Snippet: Twitter, Failure Modes, and Your Favorite Bar ☍

Shared on November 27, 2022

Watts Martin:

But for many people, the real issue isn’t what’s wrong with the other places. It’s that they love this place. Twitter, for all its faults, for all the love/hate relationship you have with it—it’s your favorite bar. This is what most indie creators are feeling, I think. None of the other services have the audience reach; it’s unrealistic to expect us to be on a half-dozen new sites when we could just stay put; and, hey, the likelihood of Twitter really exploding is pretty low. All of those are true, too.

I think the “favorite bar” analogy is apt in that it’s often what you make of it, there are bound to be some jerks that you can typically avoid most of the time, and it’s a great hangout spot for your usual acquaintances. For me, all of the “Twitter replacements” have been nice, but it’s not my bar. Then again, Twitter isn’t either anymore.

I get that, right now, it’s still easy to rationalize staying on Twitter. The alternatives are too confusing, or have questionable terms of service, or don’t have a registered DMCA agent, or have a crappy official app, or have a crappy web interface, or just seem like they’re run out of a college dorm room. We can go down the list and acknowledge most or all of those are great points.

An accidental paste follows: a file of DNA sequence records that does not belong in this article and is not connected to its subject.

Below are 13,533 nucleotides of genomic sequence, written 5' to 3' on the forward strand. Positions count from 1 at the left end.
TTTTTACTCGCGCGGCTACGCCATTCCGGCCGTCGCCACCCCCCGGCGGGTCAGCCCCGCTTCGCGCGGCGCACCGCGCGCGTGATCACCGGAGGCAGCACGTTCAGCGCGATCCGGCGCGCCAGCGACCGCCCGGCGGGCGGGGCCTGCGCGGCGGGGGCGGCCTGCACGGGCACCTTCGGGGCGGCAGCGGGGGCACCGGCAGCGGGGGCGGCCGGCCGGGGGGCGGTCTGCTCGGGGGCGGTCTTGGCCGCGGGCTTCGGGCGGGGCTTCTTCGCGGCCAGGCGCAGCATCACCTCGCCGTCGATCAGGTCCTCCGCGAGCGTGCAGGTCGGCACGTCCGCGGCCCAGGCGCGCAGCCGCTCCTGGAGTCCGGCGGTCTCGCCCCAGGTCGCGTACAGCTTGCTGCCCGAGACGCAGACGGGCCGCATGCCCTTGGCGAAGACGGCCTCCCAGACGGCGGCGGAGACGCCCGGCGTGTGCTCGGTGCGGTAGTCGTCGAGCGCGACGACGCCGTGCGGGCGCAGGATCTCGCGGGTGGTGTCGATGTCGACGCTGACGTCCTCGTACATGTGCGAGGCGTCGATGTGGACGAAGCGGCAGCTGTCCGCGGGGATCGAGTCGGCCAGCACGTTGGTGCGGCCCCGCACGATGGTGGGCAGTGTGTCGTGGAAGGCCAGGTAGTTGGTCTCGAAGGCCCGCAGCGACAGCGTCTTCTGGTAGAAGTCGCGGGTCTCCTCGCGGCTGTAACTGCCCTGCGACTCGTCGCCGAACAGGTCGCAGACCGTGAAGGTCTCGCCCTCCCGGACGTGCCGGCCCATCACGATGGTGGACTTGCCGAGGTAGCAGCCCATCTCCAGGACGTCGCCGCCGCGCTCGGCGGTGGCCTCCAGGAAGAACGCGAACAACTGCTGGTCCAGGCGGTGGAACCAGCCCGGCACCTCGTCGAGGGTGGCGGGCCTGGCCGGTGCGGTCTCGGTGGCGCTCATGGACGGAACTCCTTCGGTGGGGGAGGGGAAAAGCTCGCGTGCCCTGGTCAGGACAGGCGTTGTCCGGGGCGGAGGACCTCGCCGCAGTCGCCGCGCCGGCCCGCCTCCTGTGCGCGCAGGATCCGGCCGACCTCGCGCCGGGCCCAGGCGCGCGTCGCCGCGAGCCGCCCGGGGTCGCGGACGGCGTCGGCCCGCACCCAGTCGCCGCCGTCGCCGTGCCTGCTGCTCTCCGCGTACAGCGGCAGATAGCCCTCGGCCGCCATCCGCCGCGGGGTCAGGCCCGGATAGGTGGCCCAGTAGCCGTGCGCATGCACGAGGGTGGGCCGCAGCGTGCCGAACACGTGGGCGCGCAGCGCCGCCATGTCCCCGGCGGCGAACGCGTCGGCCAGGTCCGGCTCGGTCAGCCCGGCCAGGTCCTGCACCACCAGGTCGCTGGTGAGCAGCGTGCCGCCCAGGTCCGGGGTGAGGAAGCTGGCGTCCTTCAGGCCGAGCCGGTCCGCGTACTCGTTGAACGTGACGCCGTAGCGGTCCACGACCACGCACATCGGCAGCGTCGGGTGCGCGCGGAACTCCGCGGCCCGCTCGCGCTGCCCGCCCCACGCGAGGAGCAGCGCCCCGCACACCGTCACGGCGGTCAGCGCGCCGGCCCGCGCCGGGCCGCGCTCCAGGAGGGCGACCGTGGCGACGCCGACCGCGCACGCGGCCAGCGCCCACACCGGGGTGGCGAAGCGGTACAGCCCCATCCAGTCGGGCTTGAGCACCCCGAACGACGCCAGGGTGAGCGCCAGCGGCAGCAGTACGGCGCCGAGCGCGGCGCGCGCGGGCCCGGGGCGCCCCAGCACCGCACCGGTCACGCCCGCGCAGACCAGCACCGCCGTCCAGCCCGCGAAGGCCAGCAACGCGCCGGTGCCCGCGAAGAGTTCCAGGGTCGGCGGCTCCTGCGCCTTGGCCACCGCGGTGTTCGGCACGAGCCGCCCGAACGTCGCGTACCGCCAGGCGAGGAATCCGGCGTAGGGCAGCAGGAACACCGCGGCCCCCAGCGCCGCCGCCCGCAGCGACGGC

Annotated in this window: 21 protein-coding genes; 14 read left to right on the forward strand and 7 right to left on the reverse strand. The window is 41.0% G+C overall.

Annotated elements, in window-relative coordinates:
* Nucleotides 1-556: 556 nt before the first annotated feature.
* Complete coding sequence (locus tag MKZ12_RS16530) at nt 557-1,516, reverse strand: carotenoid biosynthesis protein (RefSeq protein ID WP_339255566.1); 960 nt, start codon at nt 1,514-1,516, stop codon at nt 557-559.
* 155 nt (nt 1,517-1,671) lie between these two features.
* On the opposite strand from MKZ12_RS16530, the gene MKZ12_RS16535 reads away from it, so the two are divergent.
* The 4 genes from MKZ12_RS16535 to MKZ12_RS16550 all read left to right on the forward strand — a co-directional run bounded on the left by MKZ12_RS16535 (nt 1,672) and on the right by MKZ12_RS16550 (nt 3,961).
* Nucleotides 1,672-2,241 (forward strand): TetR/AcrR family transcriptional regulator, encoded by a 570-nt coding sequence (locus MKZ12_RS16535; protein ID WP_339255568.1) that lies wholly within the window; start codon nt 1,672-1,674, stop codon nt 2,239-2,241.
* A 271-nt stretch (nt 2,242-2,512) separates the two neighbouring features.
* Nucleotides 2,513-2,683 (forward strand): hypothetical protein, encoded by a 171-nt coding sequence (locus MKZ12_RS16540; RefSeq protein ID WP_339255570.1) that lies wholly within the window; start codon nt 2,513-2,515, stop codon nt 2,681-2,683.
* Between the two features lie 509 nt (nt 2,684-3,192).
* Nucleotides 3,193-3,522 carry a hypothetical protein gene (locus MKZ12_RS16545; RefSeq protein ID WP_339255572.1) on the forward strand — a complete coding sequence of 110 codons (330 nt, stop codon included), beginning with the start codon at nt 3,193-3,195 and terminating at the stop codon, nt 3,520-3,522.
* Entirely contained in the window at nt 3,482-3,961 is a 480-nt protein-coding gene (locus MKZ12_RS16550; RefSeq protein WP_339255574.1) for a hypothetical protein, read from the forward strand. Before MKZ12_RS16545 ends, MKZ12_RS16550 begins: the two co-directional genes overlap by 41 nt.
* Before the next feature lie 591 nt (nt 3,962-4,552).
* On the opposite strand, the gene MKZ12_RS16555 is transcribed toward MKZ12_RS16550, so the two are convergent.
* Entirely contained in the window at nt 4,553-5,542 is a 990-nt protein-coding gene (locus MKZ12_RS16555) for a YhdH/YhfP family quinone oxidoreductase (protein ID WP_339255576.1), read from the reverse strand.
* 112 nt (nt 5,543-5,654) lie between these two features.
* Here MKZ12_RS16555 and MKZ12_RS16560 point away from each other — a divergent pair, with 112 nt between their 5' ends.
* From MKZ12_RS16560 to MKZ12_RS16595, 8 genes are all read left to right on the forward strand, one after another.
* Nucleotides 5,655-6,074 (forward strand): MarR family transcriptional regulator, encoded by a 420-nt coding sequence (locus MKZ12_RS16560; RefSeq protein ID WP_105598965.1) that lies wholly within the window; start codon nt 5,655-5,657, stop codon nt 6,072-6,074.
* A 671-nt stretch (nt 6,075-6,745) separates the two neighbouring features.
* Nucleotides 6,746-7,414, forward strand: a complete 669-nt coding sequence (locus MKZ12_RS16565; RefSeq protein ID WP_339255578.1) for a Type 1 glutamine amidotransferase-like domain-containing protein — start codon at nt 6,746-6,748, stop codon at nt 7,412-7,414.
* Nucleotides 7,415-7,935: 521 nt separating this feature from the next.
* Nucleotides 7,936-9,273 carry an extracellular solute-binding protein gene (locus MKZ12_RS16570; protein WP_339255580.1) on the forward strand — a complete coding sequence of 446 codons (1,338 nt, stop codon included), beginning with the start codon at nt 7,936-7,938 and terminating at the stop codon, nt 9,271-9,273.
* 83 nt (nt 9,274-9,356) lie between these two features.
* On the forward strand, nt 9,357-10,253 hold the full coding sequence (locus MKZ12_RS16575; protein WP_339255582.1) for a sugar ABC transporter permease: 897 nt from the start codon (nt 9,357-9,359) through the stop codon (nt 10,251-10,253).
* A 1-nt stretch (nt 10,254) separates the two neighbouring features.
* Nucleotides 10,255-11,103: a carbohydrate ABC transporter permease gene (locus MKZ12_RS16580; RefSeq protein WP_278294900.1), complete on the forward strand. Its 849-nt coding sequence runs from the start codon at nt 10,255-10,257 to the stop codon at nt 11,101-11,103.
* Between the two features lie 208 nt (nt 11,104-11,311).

But your favorite bar is under new management, and whether you want to admit it or not, you know damn well what kind of bar they’re making it into. You need to think long and hard about whether you’re okay with that.

Funny enough, I feel like there’s a lot of unsorted grief from a lot of us who enjoyed Twitter from way back, typically using third-party clients and following people instead of trends or suggestions. While it’s not closed yet, it’s also not the same as it was a month ago. That happened with a favorite bar when I was in college—new ownership took over and everything went downhill fast. We eventually found new places, but still lament what used to be. The shell of itself closed shortly after, confirming that things were on borrowed time.

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